A development set to create market-rate housing and reshape a key block of Central District arts and culture and a project that proves Capitol Hill microhousing is not dead will both take their debut bows in front of the East Design Review Board Wednesday night.

1900 S Jackson
The plan announced in spring to create a full-block expansion of the Pratt Fine Arts Center in conjunction with a six-story, 160-unit mixed-use will move forward Wednesday night as developer Daniels Real Estate brings its proposal up for early design guidance.

CHS reported in April on the Pratt project as the Central District cultural center that serves more than 4,000 art students a year marked its 40th anniversary by announcing the venture with Daniels Real Estate. The art center today has 19,000 square feet of studio space in its two existing buildings, which will remain open during the expansion. The expansion will grow the campus by adding 75% of the block between S Jackson and S Main and 19th and 20th Aves. Underground parking will have space for 100 cars. Continue reading

New medallions mark Capitol Hill Arts District bastions of ‘art, cinema, music, books, theater’

They’re symbols, sure, but you can also think of them as good user interface design. New Capitol Hill Arts District medallions are being installed across the neighborhood to help identify the 40 or so cultural and arts spaces part of the district.

“The medallions are a low-tech complement to the Arts District website, Facebook page, and the dozens of online event calendars,” Michael Seiwerath of Capitol Hill Housing tells CHS about the new additions to the neighborhood streetscape. “On a Saturday night, Pike/Pine can attract more people than Key Arena, so it’s a good marker for the thousands of people who visit the neighborhood each week.” Continue reading

From creator of Roq La Rue, Creatura House comes home to E Pike

Back from trips abroad and creating a nonprofit, Kirsten Anderson is again starting up an art gallery, but this time it’s intertwined with retail and, in a twist for the traveler, home.

Anderson founded art gallery Roq La Rue in 1998 and ran the space until it shuttered last year. It had a successful run, eventually, profits began to fall and Anderson felt burnt out on the arts scene.

“I thought this was a good time to step out and explore other things I want to do,” she said. Anderson spent her time exploring other countries as she raised money for her nonprofit. “I really missed having a space here in Seattle, being a part of the community. I had really gotten into home decor, and pulled in fine arts.”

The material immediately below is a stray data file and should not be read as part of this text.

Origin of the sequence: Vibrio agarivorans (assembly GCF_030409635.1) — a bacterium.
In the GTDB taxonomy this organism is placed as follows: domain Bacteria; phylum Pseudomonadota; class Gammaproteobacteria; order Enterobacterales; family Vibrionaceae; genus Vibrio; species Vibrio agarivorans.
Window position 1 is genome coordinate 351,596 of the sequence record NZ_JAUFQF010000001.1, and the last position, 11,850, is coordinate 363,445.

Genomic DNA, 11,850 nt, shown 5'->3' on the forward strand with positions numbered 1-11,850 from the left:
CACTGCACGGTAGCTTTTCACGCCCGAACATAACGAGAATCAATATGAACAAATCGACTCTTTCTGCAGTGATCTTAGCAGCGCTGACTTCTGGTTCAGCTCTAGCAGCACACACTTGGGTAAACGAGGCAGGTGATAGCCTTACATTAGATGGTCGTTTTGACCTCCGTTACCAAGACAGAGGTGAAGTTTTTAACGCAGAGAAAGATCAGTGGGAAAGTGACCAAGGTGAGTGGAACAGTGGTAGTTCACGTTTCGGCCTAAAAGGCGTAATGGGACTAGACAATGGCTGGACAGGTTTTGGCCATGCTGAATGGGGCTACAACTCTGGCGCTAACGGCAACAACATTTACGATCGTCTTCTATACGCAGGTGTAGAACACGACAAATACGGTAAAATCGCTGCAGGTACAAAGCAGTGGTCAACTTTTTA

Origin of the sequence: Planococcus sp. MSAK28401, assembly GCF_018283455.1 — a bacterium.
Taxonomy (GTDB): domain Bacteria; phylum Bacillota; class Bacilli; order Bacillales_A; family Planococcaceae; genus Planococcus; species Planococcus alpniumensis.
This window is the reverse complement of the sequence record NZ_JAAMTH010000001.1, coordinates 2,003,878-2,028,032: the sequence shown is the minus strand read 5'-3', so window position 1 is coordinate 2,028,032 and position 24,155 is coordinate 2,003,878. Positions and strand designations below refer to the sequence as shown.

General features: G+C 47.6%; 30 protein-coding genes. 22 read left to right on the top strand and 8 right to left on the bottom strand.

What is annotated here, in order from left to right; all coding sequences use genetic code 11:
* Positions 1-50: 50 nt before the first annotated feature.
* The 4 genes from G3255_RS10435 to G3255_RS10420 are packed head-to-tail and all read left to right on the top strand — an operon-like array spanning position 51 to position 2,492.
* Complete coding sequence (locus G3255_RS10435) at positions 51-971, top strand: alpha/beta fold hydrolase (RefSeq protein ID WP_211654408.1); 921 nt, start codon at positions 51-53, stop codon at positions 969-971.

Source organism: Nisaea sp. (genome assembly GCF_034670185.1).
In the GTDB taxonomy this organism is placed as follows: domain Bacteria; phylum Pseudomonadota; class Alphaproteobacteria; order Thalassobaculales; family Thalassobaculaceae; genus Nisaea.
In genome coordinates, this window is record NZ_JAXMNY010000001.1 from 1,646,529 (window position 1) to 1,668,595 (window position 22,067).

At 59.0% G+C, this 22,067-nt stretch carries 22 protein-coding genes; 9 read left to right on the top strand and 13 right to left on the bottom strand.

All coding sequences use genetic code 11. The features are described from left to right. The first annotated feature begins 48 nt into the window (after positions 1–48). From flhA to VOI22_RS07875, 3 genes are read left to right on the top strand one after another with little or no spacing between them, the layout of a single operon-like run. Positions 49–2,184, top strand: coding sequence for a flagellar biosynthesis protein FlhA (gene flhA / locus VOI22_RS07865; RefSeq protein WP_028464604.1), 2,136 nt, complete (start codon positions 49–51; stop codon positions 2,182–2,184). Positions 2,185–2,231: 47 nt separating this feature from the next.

Creatura House will be a home decor shop mingled with select art. The products will not be mass produced. To reside at 705 E Pike next to Babeland and Honeyhole, the shop opens December 8th with artist Peter Ferguson’s series of new paintings for his exhibition “I’ll Line My Nest With Your Bones.”

UPDATE: The grand opening is planned for December 15th:

Creatura House grand opening

Skate style shop Alive and Well will be making way for the new venture.

The arts business, for a while, wasn’t something Anderson thought she’d get back into.

“Artwork has changed so much and mid level galleries have been blown out,” she said. Anderson fiddles with one of the many rings on her tattooed fingers. They’re delicate tattoos, like dots and arrows. Larger tattoos decorated her arms and her earrings sparkled green and maroon beneath her black hair. Her subdued and darker style matched that of her artistic interests.

“I’m really into anything that’s dark and beautiful, not necessarily macabre, but I appreciate dark things as well,” Anderson said. “I’m completely driven by aesthetics, my whole life. I have made a living selling beautiful things to people. I like to make environments that are beautiful for people.”

She said she likes to straddle the line between absolutely beautiful and somewhat grotesque. Anderson pictures Creatura House warm, beautiful, and with a decayed opulence. Continue reading

CHS Pics | Be Bop Bars installation finds temporary home in Capitol Hill Housing’s 12th Ave Arts

12th Ave Arts played host to a unique musical experience during Thursday night’s Capitol Hill Art Walk. The “Be Bop Bars,” designed by Encore Architects in collaboration with JazzED, is an “interactive musical experience powered by people!” designed for the musician in all of us. A safe, low-voltage electric circuit completed by human touch, helps create a melody as you move from bar to bar. Continue reading